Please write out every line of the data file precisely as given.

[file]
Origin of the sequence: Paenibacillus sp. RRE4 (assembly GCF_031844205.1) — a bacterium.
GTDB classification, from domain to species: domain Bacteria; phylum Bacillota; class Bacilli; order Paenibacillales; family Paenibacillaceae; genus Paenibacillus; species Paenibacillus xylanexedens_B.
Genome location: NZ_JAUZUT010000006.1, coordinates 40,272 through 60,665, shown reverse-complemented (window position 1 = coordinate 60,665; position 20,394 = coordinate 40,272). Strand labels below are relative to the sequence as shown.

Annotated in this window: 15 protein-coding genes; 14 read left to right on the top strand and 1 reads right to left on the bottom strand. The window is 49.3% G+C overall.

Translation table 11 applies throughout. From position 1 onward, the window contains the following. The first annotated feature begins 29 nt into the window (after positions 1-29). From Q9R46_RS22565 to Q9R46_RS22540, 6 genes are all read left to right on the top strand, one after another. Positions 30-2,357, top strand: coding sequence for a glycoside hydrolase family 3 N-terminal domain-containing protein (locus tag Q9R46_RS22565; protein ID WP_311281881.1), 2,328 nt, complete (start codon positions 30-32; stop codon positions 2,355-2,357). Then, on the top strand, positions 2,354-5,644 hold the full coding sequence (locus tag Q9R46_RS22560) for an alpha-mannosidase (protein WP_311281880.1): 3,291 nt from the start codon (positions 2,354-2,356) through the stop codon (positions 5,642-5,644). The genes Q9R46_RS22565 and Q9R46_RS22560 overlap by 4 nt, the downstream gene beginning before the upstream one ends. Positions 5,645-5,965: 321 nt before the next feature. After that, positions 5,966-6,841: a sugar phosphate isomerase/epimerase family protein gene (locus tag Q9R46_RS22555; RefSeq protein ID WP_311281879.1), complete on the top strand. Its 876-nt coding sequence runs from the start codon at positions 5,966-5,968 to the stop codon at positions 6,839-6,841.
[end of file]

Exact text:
Origin of the sequence: Paenibacillus sp. RRE4 (assembly GCF_031844205.1) — a bacterium.
GTDB classification, from domain to species: domain Bacteria; phylum Bacillota; class Bacilli; order Paenibacillales; family Paenibacillaceae; genus Paenibacillus; species Paenibacillus xylanexedens_B.
Genome location: NZ_JAUZUT010000006.1, coordinates 40,272 through 60,665, shown reverse-complemented (window position 1 = coordinate 60,665; position 20,394 = coordinate 40,272). Strand labels below are relative to the sequence as shown.

Annotated in this window: 15 protein-coding genes; 14 read left to right on the top strand and 1 reads right to left on the bottom strand. The window is 49.3% G+C overall.

Translation table 11 applies throughout. From position 1 onward, the window contains the following. The first annotated feature begins 29 nt into the window (after positions 1-29). From Q9R46_RS22565 to Q9R46_RS22540, 6 genes are all read left to right on the top strand, one after another. Positions 30-2,357, top strand: coding sequence for a glycoside hydrolase family 3 N-terminal domain-containing protein (locus tag Q9R46_RS22565; protein ID WP_311281881.1), 2,328 nt, complete (start codon positions 30-32; stop codon positions 2,355-2,357). Then, on the top strand, positions 2,354-5,644 hold the full coding sequence (locus tag Q9R46_RS22560) for an alpha-mannosidase (protein WP_311281880.1): 3,291 nt from the start codon (positions 2,354-2,356) through the stop codon (positions 5,642-5,644). The genes Q9R46_RS22565 and Q9R46_RS22560 overlap by 4 nt, the downstream gene beginning before the upstream one ends. Positions 5,645-5,965: 321 nt before the next feature. After that, positions 5,966-6,841: a sugar phosphate isomerase/epimerase family protein gene (locus tag Q9R46_RS22555; RefSeq protein ID WP_311281879.1), complete on the top strand. Its 876-nt coding sequence runs from the start codon at positions 5,966-5,968 to the stop codon at positions 6,839-6,841.